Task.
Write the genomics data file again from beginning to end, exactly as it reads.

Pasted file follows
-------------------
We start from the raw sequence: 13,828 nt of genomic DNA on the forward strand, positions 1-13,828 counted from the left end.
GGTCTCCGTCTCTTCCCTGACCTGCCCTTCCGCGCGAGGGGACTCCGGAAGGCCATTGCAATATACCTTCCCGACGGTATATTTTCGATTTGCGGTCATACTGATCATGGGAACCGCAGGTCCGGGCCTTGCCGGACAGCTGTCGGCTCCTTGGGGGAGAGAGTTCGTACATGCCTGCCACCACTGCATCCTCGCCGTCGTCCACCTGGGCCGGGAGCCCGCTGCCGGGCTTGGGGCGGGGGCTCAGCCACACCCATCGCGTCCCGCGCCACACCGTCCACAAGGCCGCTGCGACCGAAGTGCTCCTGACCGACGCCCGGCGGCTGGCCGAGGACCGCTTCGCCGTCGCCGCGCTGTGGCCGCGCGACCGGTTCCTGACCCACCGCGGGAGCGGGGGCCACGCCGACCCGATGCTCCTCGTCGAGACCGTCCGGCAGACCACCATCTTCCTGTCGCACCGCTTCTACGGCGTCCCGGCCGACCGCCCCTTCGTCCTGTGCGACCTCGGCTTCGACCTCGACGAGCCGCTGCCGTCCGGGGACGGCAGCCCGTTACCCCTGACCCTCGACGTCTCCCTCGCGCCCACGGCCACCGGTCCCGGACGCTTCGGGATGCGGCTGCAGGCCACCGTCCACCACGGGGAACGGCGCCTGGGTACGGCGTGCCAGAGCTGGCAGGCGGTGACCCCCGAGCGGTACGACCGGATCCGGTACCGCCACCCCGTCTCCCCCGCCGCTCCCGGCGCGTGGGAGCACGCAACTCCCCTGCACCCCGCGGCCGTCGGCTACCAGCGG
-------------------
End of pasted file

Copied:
We start from the raw sequence: 13,828 nt of genomic DNA on the forward strand, positions 1-13,828 counted from the left end.
GGTCTCCGTCTCTTCCCTGACCTGCCCTTCCGCGCGAGGGGACTCCGGAAGGCCATTGCAATATACCTTCCCGACGGTATATTTTCGATTTGCGGTCATACTGATCATGGGAACCGCAGGTCCGGGCCTTGCCGGACAGCTGTCGGCTCCTTGGGGGAGAGAGTTCGTACATGCCTGCCACCACTGCATCCTCGCCGTCGTCCACCTGGGCCGGGAGCCCGCTGCCGGGCTTGGGGCGGGGGCTCAGCCACACCCATCGCGTCCCGCGCCACACCGTCCACAAGGCCGCTGCGACCGAAGTGCTCCTGACCGACGCCCGGCGGCTGGCCGAGGACCGCTTCGCCGTCGCCGCGCTGTGGCCGCGCGACCGGTTCCTGACCCACCGCGGGAGCGGGGGCCACGCCGACCCGATGCTCCTCGTCGAGACCGTCCGGCAGACCACCATCTTCCTGTCGCACCGCTTCTACGGCGTCCCGGCCGACCGCCCCTTCGTCCTGTGCGACCTCGGCTTCGACCTCGACGAGCCGCTGCCGTCCGGGGACGGCAGCCCGTTACCCCTGACCCTCGACGTCTCCCTCGCGCCCACGGCCACCGGTCCCGGACGCTTCGGGATGCGGCTGCAGGCCACCGTCCACCACGGGGAACGGCGCCTGGGTACGGCGTGCCAGAGCTGGCAGGCGGTGACCCCCGAGCGGTACGACCGGATCCGGTACCGCCACCCCGTCTCCCCCGCCGCTCCCGGCGCGTGGGAGCACGCAACTCCCCTGCACCCCGCGGCCGTCGGCTACCAGCGG